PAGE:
In a bizarre turn of events, politics took control of the field as Barcelona’s La Liga match against Las Palmas closed the doors of the Catalonian stadium, shutting out the protests surrounding the Catalonia referendum.
FC Barcelona condemned the referendum in a statement Sunday, informing fans that due to the Professional Football League’s refusal to postpone the game, the club’s first game would be played behind closed doors.
“FC Barcelona condemns the events which have taken place in many parts of Catalonia today in order to prevent its citizens exercising their democratic right to free expression,” the letter said.
The club’s final decision ended the debate of players and fans’ safety due to the lack of police presence at the stadium. According to the federation, the Catalan club would have suffered a three-point deduction and a forfeited match had they followed through with suspending the game.
In the presence of members of the media, the match began with Las Palmas bearing the Spanish flag on their jerseys to show support for the nation. Other signs of the political atmosphere appeared around the stadium, with the Catalan scoreboard showing the picture of a ballot box with the word “democracy” written on it.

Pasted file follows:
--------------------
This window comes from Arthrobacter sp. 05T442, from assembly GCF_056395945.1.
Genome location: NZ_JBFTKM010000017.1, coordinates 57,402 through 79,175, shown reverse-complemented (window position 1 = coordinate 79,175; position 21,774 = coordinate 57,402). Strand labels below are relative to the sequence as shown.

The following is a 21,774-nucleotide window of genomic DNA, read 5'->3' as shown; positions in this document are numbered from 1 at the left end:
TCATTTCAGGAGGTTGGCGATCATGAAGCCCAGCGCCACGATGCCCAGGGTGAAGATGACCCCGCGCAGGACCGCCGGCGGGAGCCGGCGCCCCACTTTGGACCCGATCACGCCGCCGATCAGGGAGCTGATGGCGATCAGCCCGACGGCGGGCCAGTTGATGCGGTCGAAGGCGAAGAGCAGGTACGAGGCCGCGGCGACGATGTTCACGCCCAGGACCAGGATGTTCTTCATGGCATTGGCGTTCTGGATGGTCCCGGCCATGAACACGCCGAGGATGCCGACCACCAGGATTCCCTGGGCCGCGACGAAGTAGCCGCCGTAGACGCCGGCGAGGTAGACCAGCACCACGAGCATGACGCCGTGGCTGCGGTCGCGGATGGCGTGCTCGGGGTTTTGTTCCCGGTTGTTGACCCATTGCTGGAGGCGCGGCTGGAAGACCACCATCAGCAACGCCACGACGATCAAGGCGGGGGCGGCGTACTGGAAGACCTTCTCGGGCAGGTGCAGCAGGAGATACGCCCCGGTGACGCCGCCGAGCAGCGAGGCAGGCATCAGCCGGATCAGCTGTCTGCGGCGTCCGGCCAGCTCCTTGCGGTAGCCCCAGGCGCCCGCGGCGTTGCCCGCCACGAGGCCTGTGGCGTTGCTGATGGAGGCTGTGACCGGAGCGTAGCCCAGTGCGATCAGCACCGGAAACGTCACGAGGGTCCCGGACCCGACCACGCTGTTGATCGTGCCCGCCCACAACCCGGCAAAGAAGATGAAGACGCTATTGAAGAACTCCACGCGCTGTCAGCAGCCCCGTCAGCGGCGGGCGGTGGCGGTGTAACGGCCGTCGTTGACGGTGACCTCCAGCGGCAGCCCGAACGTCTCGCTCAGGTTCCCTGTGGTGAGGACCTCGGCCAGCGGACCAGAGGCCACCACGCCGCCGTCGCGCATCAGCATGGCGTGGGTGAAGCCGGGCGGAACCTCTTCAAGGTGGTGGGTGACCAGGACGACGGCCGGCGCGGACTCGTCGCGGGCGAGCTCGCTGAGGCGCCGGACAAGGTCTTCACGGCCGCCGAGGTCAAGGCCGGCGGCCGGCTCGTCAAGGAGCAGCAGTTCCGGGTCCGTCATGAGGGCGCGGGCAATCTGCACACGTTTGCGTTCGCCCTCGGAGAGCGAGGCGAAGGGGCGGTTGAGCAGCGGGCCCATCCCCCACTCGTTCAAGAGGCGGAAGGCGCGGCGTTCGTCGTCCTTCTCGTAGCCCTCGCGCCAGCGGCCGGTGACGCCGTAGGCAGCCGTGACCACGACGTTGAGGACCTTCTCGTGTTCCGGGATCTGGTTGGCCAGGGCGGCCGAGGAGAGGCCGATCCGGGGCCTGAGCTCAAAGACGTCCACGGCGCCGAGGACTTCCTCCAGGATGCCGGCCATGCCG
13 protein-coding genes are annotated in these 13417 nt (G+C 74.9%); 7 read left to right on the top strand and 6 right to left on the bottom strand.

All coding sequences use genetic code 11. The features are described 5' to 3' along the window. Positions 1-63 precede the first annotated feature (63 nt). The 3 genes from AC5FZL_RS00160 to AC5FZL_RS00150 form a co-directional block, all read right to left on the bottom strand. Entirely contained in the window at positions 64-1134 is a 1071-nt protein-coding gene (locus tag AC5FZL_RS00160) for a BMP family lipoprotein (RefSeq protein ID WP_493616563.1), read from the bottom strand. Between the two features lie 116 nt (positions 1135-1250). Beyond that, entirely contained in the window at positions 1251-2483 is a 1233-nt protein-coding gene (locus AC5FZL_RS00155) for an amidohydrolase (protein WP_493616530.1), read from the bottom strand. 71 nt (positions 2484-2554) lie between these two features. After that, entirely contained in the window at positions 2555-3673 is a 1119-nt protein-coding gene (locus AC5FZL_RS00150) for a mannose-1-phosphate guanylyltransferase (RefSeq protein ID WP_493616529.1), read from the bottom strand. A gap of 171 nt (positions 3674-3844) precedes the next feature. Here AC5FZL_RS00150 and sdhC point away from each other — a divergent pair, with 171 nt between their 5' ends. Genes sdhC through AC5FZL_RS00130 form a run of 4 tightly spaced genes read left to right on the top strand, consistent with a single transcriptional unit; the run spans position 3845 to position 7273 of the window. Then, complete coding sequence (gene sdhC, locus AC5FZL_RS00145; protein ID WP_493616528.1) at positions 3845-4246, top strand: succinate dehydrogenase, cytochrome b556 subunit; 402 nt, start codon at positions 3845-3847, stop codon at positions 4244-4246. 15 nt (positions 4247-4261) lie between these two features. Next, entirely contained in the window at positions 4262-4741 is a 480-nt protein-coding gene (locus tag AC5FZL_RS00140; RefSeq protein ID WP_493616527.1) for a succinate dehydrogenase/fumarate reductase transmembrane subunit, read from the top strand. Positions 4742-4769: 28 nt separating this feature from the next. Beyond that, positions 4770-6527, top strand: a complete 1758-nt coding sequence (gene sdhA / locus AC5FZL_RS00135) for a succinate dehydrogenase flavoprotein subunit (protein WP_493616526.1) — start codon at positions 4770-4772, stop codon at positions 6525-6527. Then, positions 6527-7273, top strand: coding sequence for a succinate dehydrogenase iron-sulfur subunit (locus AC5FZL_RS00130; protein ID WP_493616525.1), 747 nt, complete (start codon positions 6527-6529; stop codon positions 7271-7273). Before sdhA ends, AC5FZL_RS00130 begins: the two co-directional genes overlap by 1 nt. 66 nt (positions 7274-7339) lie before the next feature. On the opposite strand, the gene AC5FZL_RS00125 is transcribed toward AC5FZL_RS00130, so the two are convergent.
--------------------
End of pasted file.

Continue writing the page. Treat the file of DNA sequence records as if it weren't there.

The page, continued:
Barcelona finished strong, dominating the field and taking the game with a final score of three to nothing Las Palmas, thanks to two goals from Lionel Messi and another from Sergio Busquets.
Despite Madrid’s refusal to recognize the process, thousands have participated, arriving at polling stations erected by Catalonian officials despite aggression from police authorities.
Among the voters was Barcelona defender Gerard Pique, who tweeted about the event, posting a photo saying, “I have already voted. Together we are unstoppable defending democracy.”
“Strange, strange, strange,” wrote Spanish sports journalist Andy West. “Ten minutes before kick-off, those fans were finally told the game was being played behind closed doors. There is bound to be a lot of anger among people who paid good money for tickets.”
The push for independence of Catalonia, a nation in the north-eastern part of Spain that’s home to 7.5 million people, has caused tension around the country.
Police forces arrived early Sunday morning outside polling stations, using batons and rubber bullets to suppress crowds and pro-referendum protests in Barcelona.
According to the Catalan Health Ministry, about 465 people injured by police violence: 216 were hurt in Barcelona, 80 in Girona, 64 in Lleida, 53 in Terres de l’Ebre, 27 in Catalunia central and 25 in Tarragona.
Deputy Prime Minister, Soraya Saenz de Santamaria defended police officials saying they “acted with professionalism and in a proportionate way."